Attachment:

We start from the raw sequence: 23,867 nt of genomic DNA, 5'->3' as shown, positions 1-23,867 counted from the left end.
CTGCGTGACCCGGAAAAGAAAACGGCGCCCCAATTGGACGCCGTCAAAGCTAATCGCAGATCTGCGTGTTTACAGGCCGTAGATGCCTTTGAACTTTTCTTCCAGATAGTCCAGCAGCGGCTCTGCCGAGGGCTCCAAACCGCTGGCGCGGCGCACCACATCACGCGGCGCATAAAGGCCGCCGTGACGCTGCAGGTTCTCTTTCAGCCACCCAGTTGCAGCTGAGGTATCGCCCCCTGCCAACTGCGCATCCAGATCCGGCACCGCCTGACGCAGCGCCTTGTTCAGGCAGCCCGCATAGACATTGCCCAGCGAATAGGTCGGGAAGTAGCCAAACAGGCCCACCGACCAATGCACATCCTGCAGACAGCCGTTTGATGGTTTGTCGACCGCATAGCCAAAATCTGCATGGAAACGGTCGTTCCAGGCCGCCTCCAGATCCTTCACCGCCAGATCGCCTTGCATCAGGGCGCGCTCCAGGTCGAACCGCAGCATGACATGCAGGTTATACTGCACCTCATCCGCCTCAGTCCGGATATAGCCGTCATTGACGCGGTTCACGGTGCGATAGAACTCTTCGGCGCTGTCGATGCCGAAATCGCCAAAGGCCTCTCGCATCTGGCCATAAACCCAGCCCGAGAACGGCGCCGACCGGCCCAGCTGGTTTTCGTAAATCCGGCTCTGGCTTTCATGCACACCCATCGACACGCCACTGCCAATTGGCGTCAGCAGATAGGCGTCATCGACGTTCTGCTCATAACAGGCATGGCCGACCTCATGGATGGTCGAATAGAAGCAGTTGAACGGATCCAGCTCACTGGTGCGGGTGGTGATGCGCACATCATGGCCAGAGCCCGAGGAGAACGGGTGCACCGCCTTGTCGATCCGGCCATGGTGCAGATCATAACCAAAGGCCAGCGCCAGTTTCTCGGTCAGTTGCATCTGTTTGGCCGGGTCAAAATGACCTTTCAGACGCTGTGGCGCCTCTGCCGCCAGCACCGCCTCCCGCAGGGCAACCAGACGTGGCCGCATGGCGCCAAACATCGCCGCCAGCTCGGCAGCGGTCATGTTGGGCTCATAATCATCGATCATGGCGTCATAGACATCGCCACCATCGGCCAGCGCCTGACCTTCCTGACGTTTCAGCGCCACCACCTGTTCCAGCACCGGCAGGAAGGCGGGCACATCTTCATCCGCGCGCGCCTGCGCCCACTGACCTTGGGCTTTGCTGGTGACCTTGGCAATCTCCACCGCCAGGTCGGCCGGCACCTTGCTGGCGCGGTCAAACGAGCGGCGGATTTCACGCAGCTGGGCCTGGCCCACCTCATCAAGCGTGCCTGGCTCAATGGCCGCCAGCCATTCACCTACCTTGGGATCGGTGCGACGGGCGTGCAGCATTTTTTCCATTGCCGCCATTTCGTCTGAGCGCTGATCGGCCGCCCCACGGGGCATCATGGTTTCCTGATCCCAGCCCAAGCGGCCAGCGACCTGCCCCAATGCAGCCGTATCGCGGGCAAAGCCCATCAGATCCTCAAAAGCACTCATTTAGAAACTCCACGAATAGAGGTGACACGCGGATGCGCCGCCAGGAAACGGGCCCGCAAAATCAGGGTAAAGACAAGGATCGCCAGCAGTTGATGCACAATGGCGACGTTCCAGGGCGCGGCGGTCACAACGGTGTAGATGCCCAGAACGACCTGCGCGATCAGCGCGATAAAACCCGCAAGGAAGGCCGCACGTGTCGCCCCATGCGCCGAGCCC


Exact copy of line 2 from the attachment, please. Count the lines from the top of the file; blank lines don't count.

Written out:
CTGCGTGACCCGGAAAAGAAAACGGCGCCCCAATTGGACGCCGTCAAAGCTAATCGCAGATCTGCGTGTTTACAGGCCGTAGATGCCTTTGAACTTTTCTTCCAGATAGTCCAGCAGCGGCTCTGCCGAGGGCTCCAAACCGCTGGCGCGGCGCACCACATCACGCGGCGCATAAAGGCCGCCGTGACGCTGCAGGTTCTCTTTCAGCCACCCAGTTGCAGCTGAGGTATCGCCCCCTGCCAACTGCGCATCCAGATCCGGCACCGCCTGACGCAGCGCCTTGTTCAGGCAGCCCGCATAGACATTGCCCAGCGAATAGGTCGGGAAGTAGCCAAACAGGCCCACCGACCAATGCACATCCTGCAGACAGCCGTTTGATGGTTTGTCGACCGCATAGCCAAAATCTGCATGGAAACGGTCGTTCCAGGCCGCCTCCAGATCCTTCACCGCCAGATCGCCTTGCATCAGGGCGCGCTCCAGGTCGAACCGCAGCATGACATGCAGGTTATACTGCACCTCATCCGCCTCAGTCCGGATATAGCCGTCATTGACGCGGTTCACGGTGCGATAGAACTCTTCGGCGCTGTCGATGCCGAAATCGCCAAAGGCCTCTCGCATCTGGCCATAAACCCAGCCCGAGAACGGCGCCGACCGGCCCAGCTGGTTTTCGTAAATCCGGCTCTGGCTTTCATGCACACCCATCGACACGCCACTGCCAATTGGCGTCAGCAGATAGGCGTCATCGACGTTCTGCTCATAACAGGCATGGCCGACCTCATGGATGGTCGAATAGAAGCAGTTGAACGGATCCAGCTCACTGGTGCGGGTGGTGATGCGCACATCATGGCCAGAGCCCGAGGAGAACGGGTGCACCGCCTTGTCGATCCGGCCATGGTGCAGATCATAACCAAAGGCCAGCGCCAGTTTCTCGGTCAGTTGCATCTGTTTGGCCGGGTCAAAATGACCTTTCAGACGCTGTGGCGCCTCTGCCGCCAGCACCGCCTCCCGCAGGGCAACCAGACGTGGCCGCATGGCGCCAAACATCGCCGCCAGCTCGGCAGCGGTCATGTTGGGCTCATAATCATCGATCATGGCGTCATAGACATCGCCACCATCGGCCAGCGCCTGACCTTCCTGACGTTTCAGCGCCACCACCTGTTCCAGCACCGGCAGGAAGGCGGGCACATCTTCATCCGCGCGCGCCTGCGCCCACTGACCTTGGGCTTTGCTGGTGACCTTGGCAATCTCCACCGCCAGGTCGGCCGGCACCTTGCTGGCGCGGTCAAACGAGCGGCGGATTTCACGCAGCTGGGCCTGGCCCACCTCATCAAGCGTGCCTGGCTCAATGGCCGCCAGCCATTCACCTACCTTGGGATCGGTGCGACGGGCGTGCAGCATTTTTTCCATTGCCGCCATTTCGTCTGAGCGCTGATCGGCCGCCCCACGGGGCATCATGGTTTCCTGATCCCAGCCCAAGCGGCCAGCGACCTGCCCCAATGCAGCCGTATCGCGGGCAAAGCCCATCAGATCCTCAAAAGCACTCATTTAGAAACTCCACGAATAGAGGTGACACGCGGATGCGCCGCCAGGAAACGGGCCCGCAAAATCAGGGTAAAGACAAGGATCGCCAGCAGTTGATGCACAATGGCGACGTTCCAGGGCGCGGCGGTCACAACGGTGTAGATGCCCAGAACGACCTGCGCGATCAGCGCGATAAAACCCGCAAGGAAGGCCGCACGTGTCGCCCCATGCGCCGAGCCC